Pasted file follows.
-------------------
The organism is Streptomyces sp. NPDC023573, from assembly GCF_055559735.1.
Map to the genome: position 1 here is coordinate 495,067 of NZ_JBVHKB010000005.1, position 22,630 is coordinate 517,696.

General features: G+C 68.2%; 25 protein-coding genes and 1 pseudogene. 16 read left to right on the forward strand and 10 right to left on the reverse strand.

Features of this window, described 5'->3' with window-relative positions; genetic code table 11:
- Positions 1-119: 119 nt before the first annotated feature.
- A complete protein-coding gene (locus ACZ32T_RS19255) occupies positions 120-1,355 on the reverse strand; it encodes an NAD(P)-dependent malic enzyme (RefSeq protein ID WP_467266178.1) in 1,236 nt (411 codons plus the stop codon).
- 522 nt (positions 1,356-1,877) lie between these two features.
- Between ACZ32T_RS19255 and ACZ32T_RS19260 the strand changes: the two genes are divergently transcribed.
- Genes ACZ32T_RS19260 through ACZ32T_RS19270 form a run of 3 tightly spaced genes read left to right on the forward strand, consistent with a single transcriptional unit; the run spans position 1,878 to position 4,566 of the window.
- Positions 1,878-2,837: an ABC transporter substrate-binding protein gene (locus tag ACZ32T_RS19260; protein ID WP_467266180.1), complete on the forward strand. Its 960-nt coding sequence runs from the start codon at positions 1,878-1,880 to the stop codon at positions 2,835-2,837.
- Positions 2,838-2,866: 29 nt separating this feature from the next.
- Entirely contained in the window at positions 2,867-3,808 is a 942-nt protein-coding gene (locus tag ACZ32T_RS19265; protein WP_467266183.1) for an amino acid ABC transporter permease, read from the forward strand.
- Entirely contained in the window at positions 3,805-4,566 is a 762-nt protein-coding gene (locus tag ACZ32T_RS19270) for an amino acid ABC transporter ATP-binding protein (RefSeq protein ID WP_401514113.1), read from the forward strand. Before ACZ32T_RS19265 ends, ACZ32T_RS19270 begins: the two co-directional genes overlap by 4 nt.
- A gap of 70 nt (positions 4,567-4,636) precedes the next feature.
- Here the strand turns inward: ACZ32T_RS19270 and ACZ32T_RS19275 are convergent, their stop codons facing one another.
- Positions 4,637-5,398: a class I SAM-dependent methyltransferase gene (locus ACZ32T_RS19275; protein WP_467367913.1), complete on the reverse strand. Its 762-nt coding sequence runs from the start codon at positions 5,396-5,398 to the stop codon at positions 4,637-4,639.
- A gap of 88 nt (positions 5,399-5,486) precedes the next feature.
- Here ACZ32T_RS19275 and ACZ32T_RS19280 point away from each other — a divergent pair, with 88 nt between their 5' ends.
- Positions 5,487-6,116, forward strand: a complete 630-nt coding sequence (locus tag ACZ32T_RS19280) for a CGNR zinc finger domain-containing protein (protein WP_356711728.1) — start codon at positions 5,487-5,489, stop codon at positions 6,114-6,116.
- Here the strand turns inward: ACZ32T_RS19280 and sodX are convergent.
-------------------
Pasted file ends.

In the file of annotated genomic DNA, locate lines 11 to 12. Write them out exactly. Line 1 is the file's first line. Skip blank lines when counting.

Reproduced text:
- Positions 2,838-2,866: 29 nt separating this feature from the next.
- Entirely contained in the window at positions 2,867-3,808 is a 942-nt protein-coding gene (locus tag ACZ32T_RS19265; protein WP_467266183.1) for an amino acid ABC transporter permease, read from the forward strand.